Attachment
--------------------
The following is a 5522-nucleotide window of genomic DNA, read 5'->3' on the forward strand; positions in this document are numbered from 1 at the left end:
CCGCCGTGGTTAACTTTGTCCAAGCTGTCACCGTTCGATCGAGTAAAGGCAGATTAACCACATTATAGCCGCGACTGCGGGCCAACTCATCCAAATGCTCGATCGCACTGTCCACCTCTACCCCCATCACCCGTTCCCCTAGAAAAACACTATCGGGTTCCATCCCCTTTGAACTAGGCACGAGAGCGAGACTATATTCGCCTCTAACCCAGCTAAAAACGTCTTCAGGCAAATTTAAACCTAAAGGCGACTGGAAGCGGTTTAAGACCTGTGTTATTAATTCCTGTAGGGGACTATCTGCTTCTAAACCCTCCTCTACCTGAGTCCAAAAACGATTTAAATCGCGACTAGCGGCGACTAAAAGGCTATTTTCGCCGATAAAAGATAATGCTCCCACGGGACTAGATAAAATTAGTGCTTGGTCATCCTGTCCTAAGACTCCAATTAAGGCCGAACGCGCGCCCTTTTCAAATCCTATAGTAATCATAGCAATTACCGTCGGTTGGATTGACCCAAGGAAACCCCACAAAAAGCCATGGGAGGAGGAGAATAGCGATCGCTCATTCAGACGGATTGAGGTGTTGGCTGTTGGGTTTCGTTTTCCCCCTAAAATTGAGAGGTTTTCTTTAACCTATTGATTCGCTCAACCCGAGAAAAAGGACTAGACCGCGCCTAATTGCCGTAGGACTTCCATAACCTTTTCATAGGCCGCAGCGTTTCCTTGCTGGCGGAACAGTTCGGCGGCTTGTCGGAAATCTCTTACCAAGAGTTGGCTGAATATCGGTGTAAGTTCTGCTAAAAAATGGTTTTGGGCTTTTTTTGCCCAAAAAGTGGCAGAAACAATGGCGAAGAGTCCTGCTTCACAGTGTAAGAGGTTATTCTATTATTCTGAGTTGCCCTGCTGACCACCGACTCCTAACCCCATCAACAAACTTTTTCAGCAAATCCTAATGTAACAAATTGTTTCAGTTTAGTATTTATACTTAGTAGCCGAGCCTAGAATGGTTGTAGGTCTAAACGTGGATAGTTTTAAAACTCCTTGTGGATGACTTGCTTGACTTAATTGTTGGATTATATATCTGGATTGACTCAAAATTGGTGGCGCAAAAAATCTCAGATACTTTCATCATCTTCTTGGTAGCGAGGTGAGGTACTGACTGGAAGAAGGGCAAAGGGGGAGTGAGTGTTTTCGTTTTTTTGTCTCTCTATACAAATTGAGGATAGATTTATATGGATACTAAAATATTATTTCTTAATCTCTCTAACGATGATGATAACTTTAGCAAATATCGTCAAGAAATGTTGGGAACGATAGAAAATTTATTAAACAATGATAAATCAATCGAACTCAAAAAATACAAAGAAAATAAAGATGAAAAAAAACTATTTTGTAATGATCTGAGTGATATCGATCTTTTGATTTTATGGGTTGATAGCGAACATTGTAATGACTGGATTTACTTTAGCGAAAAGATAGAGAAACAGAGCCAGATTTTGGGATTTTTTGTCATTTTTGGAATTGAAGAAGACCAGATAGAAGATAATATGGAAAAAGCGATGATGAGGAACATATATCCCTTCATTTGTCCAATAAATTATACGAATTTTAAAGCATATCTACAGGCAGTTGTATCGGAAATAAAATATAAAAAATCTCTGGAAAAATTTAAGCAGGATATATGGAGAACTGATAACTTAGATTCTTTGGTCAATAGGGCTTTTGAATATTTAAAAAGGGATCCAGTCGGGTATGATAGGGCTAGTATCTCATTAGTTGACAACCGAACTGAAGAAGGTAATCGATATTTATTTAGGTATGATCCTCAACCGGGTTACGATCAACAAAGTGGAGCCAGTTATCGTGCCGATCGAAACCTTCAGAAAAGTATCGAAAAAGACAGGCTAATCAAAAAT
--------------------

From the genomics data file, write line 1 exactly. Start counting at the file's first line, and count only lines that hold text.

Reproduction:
The following is a 5522-nucleotide window of genomic DNA, read 5'->3' on the forward strand; positions in this document are numbered from 1 at the left end: